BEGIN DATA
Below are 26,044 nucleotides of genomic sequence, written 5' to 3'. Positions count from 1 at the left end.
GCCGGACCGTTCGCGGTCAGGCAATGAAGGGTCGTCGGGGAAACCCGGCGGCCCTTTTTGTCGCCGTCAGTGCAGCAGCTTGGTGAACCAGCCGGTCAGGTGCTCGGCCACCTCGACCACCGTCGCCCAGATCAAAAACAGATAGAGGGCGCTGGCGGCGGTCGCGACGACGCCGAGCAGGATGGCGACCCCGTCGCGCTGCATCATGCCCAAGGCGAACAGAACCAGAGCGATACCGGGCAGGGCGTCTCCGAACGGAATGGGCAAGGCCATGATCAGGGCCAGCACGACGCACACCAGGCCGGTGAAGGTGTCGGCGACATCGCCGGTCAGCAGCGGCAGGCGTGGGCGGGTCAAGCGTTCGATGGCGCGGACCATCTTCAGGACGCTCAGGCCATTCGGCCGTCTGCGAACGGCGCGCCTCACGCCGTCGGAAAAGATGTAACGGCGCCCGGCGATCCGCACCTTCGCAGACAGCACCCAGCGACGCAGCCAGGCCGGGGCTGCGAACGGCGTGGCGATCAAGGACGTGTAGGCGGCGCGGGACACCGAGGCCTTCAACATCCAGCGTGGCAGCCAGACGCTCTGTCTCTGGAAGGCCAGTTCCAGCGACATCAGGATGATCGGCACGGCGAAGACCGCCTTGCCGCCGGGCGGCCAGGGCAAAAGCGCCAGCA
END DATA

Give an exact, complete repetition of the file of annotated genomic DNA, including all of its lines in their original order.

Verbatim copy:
Below are 26,044 nucleotides of genomic sequence, written 5' to 3'. Positions count from 1 at the left end.
GCCGGACCGTTCGCGGTCAGGCAATGAAGGGTCGTCGGGGAAACCCGGCGGCCCTTTTTGTCGCCGTCAGTGCAGCAGCTTGGTGAACCAGCCGGTCAGGTGCTCGGCCACCTCGACCACCGTCGCCCAGATCAAAAACAGATAGAGGGCGCTGGCGGCGGTCGCGACGACGCCGAGCAGGATGGCGACCCCGTCGCGCTGCATCATGCCCAAGGCGAACAGAACCAGAGCGATACCGGGCAGGGCGTCTCCGAACGGAATGGGCAAGGCCATGATCAGGGCCAGCACGACGCACACCAGGCCGGTGAAGGTGTCGGCGACATCGCCGGTCAGCAGCGGCAGGCGTGGGCGGGTCAAGCGTTCGATGGCGCGGACCATCTTCAGGACGCTCAGGCCATTCGGCCGTCTGCGAACGGCGCGCCTCACGCCGTCGGAAAAGATGTAACGGCGCCCGGCGATCCGCACCTTCGCAGACAGCACCCAGCGACGCAGCCAGGCCGGGGCTGCGAACGGCGTGGCGATCAAGGACGTGTAGGCGGCGCGGGACACCGAGGCCTTCAACATCCAGCGTGGCAGCCAGACGCTCTGTCTCTGGAAGGCCAGTTCCAGCGACATCAGGATGATCGGCACGGCGAAGACCGCCTTGCCGCCGGGCGGCCAGGGCAAAAGCGCCAGCA